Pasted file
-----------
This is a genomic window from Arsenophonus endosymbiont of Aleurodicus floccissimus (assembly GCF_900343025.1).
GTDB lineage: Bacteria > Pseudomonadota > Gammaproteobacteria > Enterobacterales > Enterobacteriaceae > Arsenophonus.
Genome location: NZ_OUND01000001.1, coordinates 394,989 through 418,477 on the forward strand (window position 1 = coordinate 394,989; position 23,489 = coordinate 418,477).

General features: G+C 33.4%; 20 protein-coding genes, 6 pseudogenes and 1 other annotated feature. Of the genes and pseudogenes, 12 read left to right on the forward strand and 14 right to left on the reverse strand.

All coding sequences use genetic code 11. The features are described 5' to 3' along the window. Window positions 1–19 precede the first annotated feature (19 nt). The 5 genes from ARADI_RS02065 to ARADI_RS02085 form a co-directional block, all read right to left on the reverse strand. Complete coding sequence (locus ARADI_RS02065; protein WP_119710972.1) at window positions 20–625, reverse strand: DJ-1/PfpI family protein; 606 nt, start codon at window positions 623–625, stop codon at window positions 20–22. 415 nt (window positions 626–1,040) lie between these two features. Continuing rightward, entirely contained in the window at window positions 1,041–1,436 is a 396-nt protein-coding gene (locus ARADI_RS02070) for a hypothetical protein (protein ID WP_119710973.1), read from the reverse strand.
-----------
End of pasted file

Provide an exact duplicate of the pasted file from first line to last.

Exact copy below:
This is a genomic window from Arsenophonus endosymbiont of Aleurodicus floccissimus (assembly GCF_900343025.1).
GTDB lineage: Bacteria > Pseudomonadota > Gammaproteobacteria > Enterobacterales > Enterobacteriaceae > Arsenophonus.
Genome location: NZ_OUND01000001.1, coordinates 394,989 through 418,477 on the forward strand (window position 1 = coordinate 394,989; position 23,489 = coordinate 418,477).

General features: G+C 33.4%; 20 protein-coding genes, 6 pseudogenes and 1 other annotated feature. Of the genes and pseudogenes, 12 read left to right on the forward strand and 14 right to left on the reverse strand.

All coding sequences use genetic code 11. The features are described 5' to 3' along the window. Window positions 1–19 precede the first annotated feature (19 nt). The 5 genes from ARADI_RS02065 to ARADI_RS02085 form a co-directional block, all read right to left on the reverse strand. Complete coding sequence (locus ARADI_RS02065; protein WP_119710972.1) at window positions 20–625, reverse strand: DJ-1/PfpI family protein; 606 nt, start codon at window positions 623–625, stop codon at window positions 20–22. 415 nt (window positions 626–1,040) lie between these two features. Continuing rightward, entirely contained in the window at window positions 1,041–1,436 is a 396-nt protein-coding gene (locus ARADI_RS02070) for a hypothetical protein (protein ID WP_119710973.1), read from the reverse strand.